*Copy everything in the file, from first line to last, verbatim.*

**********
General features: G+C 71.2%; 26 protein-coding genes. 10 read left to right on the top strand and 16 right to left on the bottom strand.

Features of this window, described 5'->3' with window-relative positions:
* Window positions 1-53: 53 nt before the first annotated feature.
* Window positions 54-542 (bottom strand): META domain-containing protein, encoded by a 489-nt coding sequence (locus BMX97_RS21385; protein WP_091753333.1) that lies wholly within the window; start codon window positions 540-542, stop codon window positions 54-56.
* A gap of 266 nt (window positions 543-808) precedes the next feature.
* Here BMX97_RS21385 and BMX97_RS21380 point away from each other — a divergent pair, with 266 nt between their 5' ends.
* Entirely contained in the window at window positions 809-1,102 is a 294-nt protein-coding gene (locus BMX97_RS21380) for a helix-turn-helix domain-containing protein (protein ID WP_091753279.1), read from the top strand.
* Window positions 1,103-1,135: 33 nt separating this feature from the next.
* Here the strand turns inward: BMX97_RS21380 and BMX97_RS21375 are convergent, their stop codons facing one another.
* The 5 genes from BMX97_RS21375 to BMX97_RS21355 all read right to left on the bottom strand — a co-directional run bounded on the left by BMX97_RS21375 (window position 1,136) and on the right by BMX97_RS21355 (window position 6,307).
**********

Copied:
General features: G+C 71.2%; 26 protein-coding genes. 10 read left to right on the top strand and 16 right to left on the bottom strand.

Features of this window, described 5'->3' with window-relative positions:
* Window positions 1-53: 53 nt before the first annotated feature.
* Window positions 54-542 (bottom strand): META domain-containing protein, encoded by a 489-nt coding sequence (locus BMX97_RS21385; protein WP_091753333.1) that lies wholly within the window; start codon window positions 540-542, stop codon window positions 54-56.
* A gap of 266 nt (window positions 543-808) precedes the next feature.
* Here BMX97_RS21385 and BMX97_RS21380 point away from each other — a divergent pair, with 266 nt between their 5' ends.
* Entirely contained in the window at window positions 809-1,102 is a 294-nt protein-coding gene (locus BMX97_RS21380) for a helix-turn-helix domain-containing protein (protein ID WP_091753279.1), read from the top strand.
* Window positions 1,103-1,135: 33 nt separating this feature from the next.
* Here the strand turns inward: BMX97_RS21380 and BMX97_RS21375 are convergent, their stop codons facing one another.
* The 5 genes from BMX97_RS21375 to BMX97_RS21355 all read right to left on the bottom strand — a co-directional run bounded on the left by BMX97_RS21375 (window position 1,136) and on the right by BMX97_RS21355 (window position 6,307).